# Bolting Property Classes 8.8 10.9 12.9 & 14.9

Bolting Property Classes 8.8 10.9 12.9 & 14.9

Have you ever stopped to think what the carbon steel bolting grade numbers signify. They’re not just random digits used to identify a material grade. These grade are stipulated in various international standards including DIN 267 and ISO 898. The specific detail should be verified from the required standard directly but as a general guide this feature will assist. The symbol for the property classes of hex bolts, screws and studs consists of two numbers separated by a decimal point. 8.8, 10.9, 12.9, 14.9 etc.

Take the whole number before the decimal point. This number, when multiplied by a hundred, gives you the nominal tensile strength in newtons per millimetre squared.

The digit following the decimal point, multiplied by ten, gives you the yield stress ration, or the percentage ratio between the lower yield stress and the nominal tensile strength.

If you now multiply the first number by 10 times the second number you will arrive at the notional yield stress in newtons per millimetre squared.

The main characteristic property of Nuts is the thread stripping strength (proof stress).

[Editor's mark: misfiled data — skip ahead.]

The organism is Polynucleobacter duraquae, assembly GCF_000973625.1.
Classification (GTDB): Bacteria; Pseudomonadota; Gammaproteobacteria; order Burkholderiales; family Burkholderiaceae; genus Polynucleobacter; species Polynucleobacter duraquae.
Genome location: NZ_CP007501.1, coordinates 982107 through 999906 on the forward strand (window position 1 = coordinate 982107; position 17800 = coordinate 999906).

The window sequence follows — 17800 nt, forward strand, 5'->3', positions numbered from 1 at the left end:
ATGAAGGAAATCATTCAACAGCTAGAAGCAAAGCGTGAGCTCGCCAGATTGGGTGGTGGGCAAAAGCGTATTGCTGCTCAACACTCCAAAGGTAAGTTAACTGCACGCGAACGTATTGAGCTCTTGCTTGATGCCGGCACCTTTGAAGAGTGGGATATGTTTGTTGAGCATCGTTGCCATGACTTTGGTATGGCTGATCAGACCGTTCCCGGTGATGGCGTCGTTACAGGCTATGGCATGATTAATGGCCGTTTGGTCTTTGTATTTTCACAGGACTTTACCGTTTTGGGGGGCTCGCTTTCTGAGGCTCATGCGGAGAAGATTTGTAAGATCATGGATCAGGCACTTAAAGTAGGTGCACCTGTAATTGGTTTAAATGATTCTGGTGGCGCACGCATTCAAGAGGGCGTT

The property classes of nuts are designated by a number which indicates the maximum appropriate property class of bolt with which they should be fitted. Therefore nut property classes are the same as the bolt designation initial number.

Internationally, mechanical stress is expressed in newtons per square area, in bolting N/mm2. Common practise overseas is to use the unit megapascal (MPa), which corresponds directly to N/mm2.
For example 1,200 N/mm2 = 1,200 MPa

An example using a hex bolt with property class 10.9

The Nominal tensile strength of a 10.9 bolt is calculated
10 x 100 = 1,000 N/mm2 (MPa)

The Yield stress ratio 9 x 10 = 90%

The Yield stress is therefore
90% of 1,000 = 900 N/mm2 (MPa)

Bolts and Studs can be supplied in Property classes